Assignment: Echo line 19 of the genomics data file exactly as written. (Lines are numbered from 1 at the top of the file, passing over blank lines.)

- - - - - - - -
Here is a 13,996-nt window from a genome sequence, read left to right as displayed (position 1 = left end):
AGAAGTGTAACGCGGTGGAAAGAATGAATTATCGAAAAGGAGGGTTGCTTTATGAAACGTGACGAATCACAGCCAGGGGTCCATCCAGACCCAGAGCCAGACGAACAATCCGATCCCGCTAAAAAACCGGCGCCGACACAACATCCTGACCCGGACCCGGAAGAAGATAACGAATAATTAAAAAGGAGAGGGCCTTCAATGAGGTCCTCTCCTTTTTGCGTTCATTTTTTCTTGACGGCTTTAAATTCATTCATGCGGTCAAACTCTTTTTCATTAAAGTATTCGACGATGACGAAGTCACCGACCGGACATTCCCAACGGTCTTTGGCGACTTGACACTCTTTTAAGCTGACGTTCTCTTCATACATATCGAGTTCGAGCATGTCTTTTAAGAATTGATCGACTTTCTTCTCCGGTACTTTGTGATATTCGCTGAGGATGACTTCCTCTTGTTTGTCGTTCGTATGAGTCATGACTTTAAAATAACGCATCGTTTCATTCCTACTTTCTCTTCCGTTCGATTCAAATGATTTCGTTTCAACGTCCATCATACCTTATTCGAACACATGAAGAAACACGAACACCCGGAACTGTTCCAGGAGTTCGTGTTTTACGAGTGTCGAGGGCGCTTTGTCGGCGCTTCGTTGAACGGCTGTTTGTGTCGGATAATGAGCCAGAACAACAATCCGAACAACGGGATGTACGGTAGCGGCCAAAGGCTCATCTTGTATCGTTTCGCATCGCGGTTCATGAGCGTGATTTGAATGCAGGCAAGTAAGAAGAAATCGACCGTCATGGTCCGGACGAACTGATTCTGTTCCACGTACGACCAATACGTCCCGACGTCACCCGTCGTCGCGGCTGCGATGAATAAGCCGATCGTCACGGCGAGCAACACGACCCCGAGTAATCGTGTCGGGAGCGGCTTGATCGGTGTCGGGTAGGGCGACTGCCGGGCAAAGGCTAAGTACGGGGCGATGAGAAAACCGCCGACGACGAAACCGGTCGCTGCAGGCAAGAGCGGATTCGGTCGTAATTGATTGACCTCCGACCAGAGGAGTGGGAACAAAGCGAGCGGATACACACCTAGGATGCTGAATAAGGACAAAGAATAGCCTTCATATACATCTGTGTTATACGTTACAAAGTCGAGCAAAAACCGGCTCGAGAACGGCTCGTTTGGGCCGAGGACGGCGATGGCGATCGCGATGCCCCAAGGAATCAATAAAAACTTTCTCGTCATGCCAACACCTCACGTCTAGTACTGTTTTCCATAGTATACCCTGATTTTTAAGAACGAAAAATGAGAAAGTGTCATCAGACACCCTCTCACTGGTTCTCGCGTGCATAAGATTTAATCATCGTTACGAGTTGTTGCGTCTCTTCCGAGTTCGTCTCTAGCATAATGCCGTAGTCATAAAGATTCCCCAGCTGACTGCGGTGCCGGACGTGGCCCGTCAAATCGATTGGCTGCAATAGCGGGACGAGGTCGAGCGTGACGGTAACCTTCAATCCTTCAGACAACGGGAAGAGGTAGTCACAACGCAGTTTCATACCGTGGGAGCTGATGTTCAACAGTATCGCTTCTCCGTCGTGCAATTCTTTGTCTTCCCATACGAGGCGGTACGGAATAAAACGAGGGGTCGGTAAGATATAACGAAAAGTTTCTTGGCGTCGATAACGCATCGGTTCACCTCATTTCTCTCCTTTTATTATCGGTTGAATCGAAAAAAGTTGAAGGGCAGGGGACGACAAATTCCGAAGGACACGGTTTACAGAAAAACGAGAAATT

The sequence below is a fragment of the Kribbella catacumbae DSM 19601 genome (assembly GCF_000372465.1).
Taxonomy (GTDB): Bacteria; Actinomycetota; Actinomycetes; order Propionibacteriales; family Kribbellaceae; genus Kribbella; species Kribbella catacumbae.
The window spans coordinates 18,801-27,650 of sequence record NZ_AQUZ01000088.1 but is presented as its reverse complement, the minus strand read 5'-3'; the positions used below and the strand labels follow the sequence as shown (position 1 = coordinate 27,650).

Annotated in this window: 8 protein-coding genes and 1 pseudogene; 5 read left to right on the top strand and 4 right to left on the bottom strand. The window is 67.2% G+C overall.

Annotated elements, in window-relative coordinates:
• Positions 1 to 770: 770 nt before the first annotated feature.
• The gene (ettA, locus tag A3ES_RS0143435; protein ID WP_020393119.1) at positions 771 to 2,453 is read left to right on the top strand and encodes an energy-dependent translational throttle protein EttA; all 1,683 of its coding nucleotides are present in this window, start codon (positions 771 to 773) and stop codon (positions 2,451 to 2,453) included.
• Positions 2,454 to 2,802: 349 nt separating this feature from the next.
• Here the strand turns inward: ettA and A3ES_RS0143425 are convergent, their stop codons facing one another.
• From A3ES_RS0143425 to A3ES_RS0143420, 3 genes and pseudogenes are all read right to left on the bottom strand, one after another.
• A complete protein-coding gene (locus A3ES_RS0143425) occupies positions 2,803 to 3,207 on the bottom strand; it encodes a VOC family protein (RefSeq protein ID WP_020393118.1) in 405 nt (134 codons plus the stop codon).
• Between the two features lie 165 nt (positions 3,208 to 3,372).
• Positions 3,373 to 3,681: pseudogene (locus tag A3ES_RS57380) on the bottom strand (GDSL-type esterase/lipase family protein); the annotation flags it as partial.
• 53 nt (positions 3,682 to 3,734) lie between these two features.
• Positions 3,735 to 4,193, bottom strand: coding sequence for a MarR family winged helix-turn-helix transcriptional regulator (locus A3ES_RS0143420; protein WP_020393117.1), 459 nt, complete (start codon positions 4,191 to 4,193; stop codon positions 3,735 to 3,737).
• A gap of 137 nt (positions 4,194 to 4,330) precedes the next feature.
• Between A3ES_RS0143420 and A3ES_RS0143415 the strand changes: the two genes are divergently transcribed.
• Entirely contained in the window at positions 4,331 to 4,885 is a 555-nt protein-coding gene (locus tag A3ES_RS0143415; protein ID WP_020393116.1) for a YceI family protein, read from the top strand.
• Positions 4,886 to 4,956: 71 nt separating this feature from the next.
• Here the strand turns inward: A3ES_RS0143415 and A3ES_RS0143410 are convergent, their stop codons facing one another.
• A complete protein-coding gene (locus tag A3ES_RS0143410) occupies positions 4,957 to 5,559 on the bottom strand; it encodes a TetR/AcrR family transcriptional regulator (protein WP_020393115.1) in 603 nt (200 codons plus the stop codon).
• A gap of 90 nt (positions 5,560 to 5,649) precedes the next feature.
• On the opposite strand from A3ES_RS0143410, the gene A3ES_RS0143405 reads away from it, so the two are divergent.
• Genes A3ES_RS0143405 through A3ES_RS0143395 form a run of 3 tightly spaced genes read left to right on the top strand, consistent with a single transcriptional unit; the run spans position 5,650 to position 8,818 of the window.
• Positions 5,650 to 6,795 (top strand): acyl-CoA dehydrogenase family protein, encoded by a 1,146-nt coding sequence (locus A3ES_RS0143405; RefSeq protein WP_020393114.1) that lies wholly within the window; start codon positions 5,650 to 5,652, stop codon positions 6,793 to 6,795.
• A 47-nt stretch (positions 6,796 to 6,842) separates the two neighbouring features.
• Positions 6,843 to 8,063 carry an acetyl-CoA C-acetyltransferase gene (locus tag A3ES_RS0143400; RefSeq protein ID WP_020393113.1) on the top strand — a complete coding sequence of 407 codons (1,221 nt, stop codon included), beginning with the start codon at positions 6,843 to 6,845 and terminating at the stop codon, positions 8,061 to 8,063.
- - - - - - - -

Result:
• Between A3ES_RS0143420 and A3ES_RS0143415 the strand changes: the two genes are divergently transcribed.